This was honestly quite adorable. Elsa’s grandmother is her superhero and they have this wonderful world of stories. When she dies, she leaves letters apologising to the people she feels she has wronged in her life which leads Elsa to learn more about her. There was lots of storytelling within the story which I ended up skimming, but I did think this was really endearing. 3/5

Strong Looks Better Naked by Khloé Kardashian

I’m such a Kardashian fan and I was so pleased when I found out Megan was bringing this on holiday and I’d be able to read it after her. There was nothing particularly groundbreaking in this and it probably could have been an online essay. But it offered some good advice and some Kardashian gossip. It was absolutely written in Khloe’s voice, which depending on how much you like the Kardashians could sway you either way! 3/5


This Must Be the Place by Maggie O’Farrell

This tells the story of Claudette and Daniel across different times and places. There were so many characters and it jumps back and forth but somehow it all plays out into a very messy love story. I thought it was fantastic. No one in this novel is perfect by any means, but that’s okay. They don’t have to be. They’re all flawed to varying degrees and even with the best of intentions things just don’t always work the way they want them to.  Also, I know you’re not supposed to judge a book by its cover but this one is gorgeous. 5/5


You Will Know Me by Megan Abbott

Megan Abbott writes such dark books and I love them. This one is in the world of competitive gymnastics, which I know nothing about! There’s a feeling of suspense and uneasiness when you’re reading it, and you don’t know who to trust or believe. 4/5


How to Stop Time by Matt Haig

Any ‘real life’ friends of mine, How to Stop Time is probably going to be your Christmas present! I loved this so much that I took reading breaks because I didn’t want to finish it. It’s the story of a man born in the 1590s who ages a year about every fifteen years. We meet him as a 400 and something year old history teacher in London. Of course it’s about time and what we do with it, and it’s about humanity. Very inspiring and beautifully written. Read it!  5/5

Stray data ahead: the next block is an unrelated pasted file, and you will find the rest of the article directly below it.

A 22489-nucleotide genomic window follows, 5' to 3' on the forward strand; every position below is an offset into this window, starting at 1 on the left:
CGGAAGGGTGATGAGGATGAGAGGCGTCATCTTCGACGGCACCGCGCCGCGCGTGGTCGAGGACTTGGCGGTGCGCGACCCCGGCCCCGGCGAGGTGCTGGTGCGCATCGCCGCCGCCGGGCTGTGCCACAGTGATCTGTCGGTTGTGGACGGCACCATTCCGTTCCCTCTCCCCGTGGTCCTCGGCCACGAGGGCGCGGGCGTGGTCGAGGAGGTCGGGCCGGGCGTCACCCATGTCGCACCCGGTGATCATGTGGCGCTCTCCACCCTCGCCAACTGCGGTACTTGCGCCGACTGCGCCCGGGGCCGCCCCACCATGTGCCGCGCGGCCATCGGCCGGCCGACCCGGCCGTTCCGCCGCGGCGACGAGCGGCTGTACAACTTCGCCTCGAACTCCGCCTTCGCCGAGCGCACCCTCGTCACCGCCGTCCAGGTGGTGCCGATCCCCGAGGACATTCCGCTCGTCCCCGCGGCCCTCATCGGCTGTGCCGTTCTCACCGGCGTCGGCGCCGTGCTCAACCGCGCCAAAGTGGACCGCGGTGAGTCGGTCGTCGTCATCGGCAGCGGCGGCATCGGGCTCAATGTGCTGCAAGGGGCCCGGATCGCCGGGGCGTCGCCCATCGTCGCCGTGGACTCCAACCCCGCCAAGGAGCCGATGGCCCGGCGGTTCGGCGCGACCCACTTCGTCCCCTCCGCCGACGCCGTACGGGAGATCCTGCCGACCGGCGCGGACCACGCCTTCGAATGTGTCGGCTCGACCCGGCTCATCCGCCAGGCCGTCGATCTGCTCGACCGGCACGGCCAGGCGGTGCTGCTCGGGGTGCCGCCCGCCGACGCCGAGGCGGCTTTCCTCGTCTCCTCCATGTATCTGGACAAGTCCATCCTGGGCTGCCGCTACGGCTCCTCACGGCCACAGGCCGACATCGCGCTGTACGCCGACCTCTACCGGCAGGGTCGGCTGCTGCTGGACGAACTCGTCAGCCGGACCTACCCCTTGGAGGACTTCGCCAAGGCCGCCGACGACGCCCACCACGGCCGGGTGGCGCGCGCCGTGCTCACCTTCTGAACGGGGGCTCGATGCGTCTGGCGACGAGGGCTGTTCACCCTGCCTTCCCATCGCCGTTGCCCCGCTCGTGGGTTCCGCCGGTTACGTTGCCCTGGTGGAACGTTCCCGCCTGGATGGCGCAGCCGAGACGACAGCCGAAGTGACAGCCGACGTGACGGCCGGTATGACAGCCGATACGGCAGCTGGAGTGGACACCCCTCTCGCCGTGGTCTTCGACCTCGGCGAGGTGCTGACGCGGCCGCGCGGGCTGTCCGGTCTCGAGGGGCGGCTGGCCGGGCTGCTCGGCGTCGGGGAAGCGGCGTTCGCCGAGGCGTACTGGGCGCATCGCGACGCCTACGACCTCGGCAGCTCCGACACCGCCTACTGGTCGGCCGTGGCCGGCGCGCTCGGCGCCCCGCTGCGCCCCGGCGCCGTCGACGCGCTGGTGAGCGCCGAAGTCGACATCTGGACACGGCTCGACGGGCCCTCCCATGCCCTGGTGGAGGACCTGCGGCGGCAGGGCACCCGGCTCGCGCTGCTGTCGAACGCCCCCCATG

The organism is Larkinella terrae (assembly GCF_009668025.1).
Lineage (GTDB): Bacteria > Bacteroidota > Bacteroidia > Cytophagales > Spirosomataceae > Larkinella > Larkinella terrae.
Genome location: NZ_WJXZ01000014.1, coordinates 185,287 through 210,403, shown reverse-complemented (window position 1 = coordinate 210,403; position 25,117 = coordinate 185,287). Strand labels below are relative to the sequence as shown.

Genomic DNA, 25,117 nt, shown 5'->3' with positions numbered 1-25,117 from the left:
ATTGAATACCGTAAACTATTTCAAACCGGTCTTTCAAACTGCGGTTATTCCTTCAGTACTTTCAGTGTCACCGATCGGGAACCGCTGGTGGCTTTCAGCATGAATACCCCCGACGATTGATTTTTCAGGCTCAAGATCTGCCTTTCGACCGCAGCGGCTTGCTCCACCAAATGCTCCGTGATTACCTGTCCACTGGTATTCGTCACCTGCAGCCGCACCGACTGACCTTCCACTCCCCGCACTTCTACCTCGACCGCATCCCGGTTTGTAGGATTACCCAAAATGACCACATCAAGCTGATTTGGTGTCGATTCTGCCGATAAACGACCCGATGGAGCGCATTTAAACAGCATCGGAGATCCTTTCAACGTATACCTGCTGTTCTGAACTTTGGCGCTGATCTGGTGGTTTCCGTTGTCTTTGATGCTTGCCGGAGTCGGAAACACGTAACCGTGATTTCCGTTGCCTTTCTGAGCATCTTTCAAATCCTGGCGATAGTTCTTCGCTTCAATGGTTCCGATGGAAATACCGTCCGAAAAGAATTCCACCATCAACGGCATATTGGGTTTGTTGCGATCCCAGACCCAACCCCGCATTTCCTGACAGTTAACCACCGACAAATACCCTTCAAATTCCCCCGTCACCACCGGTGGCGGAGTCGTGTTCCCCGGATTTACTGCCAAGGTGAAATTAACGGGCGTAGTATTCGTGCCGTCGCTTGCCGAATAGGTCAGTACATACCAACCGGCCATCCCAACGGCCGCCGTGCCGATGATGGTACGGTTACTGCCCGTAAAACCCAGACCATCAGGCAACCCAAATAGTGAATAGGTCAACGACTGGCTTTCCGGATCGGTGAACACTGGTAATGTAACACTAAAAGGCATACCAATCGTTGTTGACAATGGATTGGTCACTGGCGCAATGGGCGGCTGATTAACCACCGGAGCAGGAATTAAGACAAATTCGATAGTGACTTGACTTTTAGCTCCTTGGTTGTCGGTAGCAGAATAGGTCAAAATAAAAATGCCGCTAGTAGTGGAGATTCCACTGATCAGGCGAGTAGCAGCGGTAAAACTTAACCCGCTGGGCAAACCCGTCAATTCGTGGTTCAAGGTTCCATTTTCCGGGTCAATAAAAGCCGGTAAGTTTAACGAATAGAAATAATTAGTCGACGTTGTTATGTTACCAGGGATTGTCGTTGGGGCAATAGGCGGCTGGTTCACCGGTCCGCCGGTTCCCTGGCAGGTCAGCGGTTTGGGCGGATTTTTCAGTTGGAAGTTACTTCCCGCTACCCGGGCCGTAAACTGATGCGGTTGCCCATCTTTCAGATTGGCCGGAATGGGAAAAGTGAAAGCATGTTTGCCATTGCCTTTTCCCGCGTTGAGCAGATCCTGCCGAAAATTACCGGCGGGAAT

The Secret Life of Bees by Sue Monk Kidd

One word to describe this would be ‘whimsical’! I love the writing and how honest the main character Lily was. And I really did learn loads about the secret life of bees! 2/5


The Heart’s Invisible Furies by John Boyne

Cyril Avery is adopted by Charles and Maude Avery as a baby and never allowed to forget that he’s not a real Avery. This book spans 70 years of Cyril’s life in Ireland and further afield. It’s so darkly funny- you know in that way when you’re not really sure if you’re supposed to be laughing? It’s also heartwarming and very thought provoking. 5/5


Goose by Dawn O’Porter

I really enjoyed Dawn O’Porter’s book The Cows and remembered that I’d read the first of her young-adult books when I saw the sequel for 99p on kindle. I liked Paper Aeroplanes, but just felt like this book was less about the friendship which made it so wonderful and I missed that. The voices of the characters seemed so young and naive for being eighteen too, but I don’t know if that was intended or not? It was a very quick easy read with some really nice moments. 3/5


P.S. from Paris by Marc Levy

I thought this was going to be cheesy- incognito actress running away from her marriage crosses paths with American author living in Paris whose literary success is acutely localised in South Korea- and it was certainly quite frothy, but I enjoyed it more than I initially thought I would! 3/5